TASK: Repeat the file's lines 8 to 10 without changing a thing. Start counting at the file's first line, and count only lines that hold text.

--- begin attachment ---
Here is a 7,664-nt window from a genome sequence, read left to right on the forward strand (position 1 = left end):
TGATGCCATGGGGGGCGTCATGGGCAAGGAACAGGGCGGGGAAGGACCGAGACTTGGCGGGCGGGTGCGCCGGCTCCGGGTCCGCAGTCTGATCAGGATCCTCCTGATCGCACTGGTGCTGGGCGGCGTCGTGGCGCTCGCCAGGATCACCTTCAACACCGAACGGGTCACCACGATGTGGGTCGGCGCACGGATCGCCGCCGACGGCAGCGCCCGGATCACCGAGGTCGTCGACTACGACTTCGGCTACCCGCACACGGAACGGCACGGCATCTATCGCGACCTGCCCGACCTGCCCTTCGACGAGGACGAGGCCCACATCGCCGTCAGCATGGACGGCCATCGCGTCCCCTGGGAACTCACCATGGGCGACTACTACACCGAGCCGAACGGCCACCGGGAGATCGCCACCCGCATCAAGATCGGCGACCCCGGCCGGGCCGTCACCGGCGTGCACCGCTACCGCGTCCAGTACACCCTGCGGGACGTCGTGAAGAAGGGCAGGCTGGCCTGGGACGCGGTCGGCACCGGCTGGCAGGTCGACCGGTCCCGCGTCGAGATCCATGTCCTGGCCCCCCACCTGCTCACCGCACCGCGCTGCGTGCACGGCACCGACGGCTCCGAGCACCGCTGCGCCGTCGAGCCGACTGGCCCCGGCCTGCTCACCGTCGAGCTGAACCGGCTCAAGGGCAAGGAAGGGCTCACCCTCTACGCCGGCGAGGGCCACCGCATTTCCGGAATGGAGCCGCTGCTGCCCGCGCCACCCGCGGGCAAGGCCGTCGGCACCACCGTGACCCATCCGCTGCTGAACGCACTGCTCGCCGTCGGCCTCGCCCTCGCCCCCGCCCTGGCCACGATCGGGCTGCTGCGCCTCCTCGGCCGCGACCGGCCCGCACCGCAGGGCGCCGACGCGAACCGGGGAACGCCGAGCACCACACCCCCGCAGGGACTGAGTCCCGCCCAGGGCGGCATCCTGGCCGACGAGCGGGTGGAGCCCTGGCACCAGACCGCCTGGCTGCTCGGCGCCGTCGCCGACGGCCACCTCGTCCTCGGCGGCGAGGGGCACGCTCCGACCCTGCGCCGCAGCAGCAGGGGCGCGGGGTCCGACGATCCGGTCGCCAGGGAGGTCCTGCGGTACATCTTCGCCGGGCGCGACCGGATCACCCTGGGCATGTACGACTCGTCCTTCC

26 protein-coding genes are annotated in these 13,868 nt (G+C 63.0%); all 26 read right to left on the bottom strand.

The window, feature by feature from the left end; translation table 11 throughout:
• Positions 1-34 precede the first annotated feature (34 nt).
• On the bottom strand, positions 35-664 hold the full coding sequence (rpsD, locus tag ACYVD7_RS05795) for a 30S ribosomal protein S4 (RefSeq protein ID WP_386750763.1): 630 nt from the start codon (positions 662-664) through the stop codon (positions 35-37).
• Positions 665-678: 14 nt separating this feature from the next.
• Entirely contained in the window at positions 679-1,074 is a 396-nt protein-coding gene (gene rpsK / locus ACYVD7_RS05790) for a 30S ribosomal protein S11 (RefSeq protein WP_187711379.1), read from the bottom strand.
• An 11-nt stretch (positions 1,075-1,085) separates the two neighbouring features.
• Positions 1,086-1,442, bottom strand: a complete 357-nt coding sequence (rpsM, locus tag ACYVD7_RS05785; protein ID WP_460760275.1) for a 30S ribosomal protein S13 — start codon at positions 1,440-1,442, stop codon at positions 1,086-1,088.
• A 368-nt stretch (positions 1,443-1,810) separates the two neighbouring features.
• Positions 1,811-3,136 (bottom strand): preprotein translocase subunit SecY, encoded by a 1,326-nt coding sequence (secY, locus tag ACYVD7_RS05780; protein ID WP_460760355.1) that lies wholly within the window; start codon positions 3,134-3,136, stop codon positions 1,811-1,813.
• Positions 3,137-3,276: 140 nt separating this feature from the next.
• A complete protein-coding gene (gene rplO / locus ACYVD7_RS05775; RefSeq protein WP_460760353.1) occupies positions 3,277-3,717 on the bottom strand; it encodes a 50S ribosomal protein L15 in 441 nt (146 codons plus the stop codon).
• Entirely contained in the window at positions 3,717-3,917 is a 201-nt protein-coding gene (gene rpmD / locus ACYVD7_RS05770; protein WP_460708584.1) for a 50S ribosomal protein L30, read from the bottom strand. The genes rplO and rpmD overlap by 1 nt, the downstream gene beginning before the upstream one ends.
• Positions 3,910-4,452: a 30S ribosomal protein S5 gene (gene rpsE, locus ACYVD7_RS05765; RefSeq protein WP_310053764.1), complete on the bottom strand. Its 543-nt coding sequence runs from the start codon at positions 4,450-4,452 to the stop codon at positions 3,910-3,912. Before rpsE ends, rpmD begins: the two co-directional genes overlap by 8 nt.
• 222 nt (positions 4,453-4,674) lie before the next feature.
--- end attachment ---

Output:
• Entirely contained in the window at positions 679-1,074 is a 396-nt protein-coding gene (gene rpsK / locus ACYVD7_RS05790) for a 30S ribosomal protein S11 (RefSeq protein WP_187711379.1), read from the bottom strand.
• An 11-nt stretch (positions 1,075-1,085) separates the two neighbouring features.
• Positions 1,086-1,442, bottom strand: a complete 357-nt coding sequence (rpsM, locus tag ACYVD7_RS05785; protein ID WP_460760275.1) for a 30S ribosomal protein S13 — start codon at positions 1,440-1,442, stop codon at positions 1,086-1,088.